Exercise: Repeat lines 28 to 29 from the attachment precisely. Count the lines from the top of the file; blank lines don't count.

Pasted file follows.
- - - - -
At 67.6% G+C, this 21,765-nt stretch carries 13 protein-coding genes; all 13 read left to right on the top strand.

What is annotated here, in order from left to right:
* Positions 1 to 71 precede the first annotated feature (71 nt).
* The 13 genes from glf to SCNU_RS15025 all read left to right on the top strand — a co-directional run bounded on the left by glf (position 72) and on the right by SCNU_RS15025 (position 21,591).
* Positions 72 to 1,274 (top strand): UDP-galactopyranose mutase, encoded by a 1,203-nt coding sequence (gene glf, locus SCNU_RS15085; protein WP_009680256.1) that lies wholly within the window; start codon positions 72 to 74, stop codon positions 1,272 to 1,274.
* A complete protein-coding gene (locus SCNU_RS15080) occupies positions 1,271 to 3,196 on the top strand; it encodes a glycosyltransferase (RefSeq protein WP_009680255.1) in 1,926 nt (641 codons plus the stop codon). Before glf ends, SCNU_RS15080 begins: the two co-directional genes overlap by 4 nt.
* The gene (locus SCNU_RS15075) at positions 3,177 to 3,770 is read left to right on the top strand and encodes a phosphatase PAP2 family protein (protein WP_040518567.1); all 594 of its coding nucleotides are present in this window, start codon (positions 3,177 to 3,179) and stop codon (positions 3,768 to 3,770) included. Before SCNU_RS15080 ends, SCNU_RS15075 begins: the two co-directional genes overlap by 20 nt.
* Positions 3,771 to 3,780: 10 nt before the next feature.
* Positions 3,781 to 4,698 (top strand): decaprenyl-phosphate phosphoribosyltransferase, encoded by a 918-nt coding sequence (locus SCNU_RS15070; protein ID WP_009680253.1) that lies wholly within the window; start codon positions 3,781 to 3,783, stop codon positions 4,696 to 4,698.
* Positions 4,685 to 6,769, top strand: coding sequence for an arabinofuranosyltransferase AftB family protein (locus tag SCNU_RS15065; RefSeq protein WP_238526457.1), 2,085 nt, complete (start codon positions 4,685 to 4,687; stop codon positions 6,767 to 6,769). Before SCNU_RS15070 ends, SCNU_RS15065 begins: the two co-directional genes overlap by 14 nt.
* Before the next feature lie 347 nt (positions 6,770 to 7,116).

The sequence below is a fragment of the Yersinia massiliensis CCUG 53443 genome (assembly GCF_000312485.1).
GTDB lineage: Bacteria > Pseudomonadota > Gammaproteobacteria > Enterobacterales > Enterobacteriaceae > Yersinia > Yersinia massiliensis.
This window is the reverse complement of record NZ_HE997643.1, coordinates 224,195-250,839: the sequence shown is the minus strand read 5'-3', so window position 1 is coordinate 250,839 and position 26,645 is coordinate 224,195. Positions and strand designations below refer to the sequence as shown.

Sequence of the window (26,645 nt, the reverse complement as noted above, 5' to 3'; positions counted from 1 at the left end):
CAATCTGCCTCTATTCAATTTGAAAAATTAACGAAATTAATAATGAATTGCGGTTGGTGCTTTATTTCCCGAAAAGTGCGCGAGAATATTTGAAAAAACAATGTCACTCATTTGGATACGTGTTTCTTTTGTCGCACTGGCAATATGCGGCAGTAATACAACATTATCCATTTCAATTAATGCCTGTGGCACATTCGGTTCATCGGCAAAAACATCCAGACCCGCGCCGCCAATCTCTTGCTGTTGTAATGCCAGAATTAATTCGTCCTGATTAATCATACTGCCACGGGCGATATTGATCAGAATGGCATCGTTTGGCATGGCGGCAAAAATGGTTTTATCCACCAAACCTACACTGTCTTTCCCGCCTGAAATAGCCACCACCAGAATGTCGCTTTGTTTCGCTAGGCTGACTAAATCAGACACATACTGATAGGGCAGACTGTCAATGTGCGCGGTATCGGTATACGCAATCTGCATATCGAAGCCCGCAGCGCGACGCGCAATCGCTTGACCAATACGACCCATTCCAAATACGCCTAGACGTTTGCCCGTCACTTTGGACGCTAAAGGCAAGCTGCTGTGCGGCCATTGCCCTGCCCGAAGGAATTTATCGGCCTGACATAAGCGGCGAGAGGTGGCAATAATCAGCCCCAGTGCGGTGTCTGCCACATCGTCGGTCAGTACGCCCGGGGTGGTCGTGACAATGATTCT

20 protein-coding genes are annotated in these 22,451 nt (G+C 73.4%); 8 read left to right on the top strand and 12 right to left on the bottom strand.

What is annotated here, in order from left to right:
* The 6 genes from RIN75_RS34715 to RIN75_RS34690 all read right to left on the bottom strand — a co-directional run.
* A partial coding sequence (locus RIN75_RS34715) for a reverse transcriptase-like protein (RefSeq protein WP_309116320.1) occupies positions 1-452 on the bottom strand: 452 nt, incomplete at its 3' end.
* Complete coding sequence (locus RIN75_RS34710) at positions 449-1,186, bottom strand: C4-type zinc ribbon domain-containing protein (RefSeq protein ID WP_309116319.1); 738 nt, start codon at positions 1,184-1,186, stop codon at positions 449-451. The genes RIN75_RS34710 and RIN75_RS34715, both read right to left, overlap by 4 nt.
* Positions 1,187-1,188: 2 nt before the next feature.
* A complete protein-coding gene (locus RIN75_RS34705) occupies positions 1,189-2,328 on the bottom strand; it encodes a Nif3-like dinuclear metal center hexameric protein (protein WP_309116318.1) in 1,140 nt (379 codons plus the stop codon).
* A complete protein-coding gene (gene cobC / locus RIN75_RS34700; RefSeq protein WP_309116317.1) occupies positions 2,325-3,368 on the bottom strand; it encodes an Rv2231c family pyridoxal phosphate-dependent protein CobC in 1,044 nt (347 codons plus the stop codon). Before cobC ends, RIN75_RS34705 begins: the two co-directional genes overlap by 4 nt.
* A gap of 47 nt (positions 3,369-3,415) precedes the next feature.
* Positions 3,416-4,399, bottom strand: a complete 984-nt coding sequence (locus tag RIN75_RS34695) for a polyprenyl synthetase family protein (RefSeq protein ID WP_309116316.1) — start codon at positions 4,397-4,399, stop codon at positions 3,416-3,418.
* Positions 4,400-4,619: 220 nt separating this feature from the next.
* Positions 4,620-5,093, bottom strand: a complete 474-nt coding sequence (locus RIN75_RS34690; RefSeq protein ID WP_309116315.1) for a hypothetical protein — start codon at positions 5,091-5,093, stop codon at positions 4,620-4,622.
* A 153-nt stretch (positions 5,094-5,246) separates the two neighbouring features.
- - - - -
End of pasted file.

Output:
* Positions 4,620-5,093, bottom strand: a complete 474-nt coding sequence (locus RIN75_RS34690; RefSeq protein ID WP_309116315.1) for a hypothetical protein — start codon at positions 5,091-5,093, stop codon at positions 4,620-4,622.
* A 153-nt stretch (positions 5,094-5,246) separates the two neighbouring features.